from Wiktionary, Creative Commons Attribution/Share-Alike License
- adj. Of, or relating to stoichiometry.
- adj. Existing in a ratio of small integers.
from the GNU version of the Collaborative International Dictionary of English
- adj. Of or pertaining to stoichiometry; employed in, or obtained by, stoichiometry.
- adj. of, pertaining to, using, or consuming, reagents in the exact proportions required for a given reaction.
from WordNet 3.0 Copyright 2006 by Princeton University. All rights reserved.
- adj. of or relating to stoichiometry
Sorry, no etymologies found.
The first item on the list should be advanced studies and prototypes for stoichiometric mixture ratio rocket engines.
As a result you not only need a bigger fuel tank for hydrogen, because you have to burn 3 times as much to release the same amount of energy, you also need much bigger engines, since the amount of fuel you can burn is directly linked to the amount of air passing through the engine (stoichiometric ratio)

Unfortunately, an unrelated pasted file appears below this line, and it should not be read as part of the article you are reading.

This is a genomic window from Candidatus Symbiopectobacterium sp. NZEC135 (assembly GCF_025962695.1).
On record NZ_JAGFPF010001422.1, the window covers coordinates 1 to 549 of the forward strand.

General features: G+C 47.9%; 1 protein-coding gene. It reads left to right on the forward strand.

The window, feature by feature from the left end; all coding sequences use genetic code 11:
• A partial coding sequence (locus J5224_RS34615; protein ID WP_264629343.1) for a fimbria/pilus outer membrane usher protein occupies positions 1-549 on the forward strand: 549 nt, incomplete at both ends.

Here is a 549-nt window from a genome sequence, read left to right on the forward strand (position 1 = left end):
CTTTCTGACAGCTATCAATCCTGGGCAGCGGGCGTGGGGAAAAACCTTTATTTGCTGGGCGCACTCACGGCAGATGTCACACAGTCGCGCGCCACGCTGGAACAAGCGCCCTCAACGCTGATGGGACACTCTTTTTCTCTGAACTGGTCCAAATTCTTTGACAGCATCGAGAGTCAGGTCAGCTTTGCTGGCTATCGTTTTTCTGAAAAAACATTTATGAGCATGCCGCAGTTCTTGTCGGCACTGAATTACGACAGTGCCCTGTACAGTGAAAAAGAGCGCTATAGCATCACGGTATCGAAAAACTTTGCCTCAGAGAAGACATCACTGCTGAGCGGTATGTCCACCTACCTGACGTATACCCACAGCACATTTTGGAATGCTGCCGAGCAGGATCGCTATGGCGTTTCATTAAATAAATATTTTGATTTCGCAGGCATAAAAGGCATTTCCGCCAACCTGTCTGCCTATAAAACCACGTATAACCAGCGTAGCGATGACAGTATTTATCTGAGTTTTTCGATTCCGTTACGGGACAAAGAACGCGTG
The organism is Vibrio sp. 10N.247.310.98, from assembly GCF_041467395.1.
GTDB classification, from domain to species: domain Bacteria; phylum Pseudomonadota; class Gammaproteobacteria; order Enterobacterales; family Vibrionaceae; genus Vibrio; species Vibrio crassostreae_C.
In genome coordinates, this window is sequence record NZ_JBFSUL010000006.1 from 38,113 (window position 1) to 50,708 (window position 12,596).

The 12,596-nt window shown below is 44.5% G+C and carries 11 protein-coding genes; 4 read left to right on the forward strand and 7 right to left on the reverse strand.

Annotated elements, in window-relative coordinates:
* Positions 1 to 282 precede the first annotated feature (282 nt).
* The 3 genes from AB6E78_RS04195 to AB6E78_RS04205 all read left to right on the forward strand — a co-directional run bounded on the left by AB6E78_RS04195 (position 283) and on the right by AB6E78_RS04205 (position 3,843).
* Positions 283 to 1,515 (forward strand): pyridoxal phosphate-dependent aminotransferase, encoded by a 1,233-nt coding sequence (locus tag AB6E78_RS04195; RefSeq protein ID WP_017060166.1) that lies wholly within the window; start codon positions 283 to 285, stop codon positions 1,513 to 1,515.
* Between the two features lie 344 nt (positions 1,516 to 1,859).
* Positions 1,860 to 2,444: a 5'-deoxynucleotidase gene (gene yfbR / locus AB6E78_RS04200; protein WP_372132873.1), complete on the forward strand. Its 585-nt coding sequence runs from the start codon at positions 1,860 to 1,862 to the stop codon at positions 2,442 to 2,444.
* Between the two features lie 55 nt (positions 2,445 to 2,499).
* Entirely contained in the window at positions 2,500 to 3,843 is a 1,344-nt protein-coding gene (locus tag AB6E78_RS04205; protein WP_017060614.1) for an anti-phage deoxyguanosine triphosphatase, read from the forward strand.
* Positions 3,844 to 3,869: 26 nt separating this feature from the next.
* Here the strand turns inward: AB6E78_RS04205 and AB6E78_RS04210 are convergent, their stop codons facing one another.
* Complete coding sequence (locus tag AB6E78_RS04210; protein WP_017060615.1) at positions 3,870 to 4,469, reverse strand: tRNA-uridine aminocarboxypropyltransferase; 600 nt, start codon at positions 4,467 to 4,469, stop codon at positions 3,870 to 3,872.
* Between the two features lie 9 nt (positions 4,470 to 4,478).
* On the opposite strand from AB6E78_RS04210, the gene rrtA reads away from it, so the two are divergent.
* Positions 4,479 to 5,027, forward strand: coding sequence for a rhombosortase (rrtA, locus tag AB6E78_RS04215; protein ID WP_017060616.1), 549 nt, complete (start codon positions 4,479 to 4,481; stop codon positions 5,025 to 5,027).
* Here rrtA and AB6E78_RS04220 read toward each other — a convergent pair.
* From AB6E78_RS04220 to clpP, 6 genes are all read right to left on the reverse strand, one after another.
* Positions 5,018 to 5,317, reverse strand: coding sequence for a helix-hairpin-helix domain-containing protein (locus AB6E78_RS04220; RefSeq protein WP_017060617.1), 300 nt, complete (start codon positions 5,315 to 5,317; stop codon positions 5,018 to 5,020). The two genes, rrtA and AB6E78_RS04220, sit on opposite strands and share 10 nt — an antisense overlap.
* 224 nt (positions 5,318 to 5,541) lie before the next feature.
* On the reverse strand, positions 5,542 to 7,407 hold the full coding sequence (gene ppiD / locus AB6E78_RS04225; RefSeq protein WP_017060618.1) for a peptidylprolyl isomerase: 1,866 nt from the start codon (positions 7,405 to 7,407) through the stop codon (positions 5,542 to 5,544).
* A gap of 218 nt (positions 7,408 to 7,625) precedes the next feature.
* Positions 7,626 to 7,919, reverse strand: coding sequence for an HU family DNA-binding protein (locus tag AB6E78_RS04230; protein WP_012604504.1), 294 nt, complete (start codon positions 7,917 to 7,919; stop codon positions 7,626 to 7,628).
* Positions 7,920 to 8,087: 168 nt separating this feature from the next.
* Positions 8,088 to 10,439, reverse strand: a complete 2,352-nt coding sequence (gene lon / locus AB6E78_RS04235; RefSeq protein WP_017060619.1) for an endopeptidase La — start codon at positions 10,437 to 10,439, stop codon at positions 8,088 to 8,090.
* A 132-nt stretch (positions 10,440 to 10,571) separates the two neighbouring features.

I'm confused because I thought amount of cathode or anode you put into a battery was dependent on the stoichiometric amount needed for the anode and cathode to be used up completely in a reaction, not on the capacity for the battery you are making.
First, and most importantly, the effect of CO2 is stoichiometric, not catalytic; that is, its warming contribution is a linear function of its partial pressure.
Most compounds are stoichiometric, i.e., consist of elements in integral ratios, which for Cu and S would be 1:1 or 2:1.
Cuprous sulfide, it happens, is non-stoichiometric, and corresponds to a Cu:S ratio of 1.88:1 IIRC.
Students, expecting stoichiometry, nudged their results toward a stoichiometric result, with most rounding up to 2:1, but some rounding down to 1:1.
Not to mention that you add a slight excess of the stoichiometric requirement to completely adsorb the sulfur in the coal.
Because LFTR operates at higher temperatures, the carnot efficiency of the turbine goes up by about 50% (as measured in power electrical per power stoichiometric).
A stoichiometric combustion of kerosene, generally regarded as dodecane, for example ...
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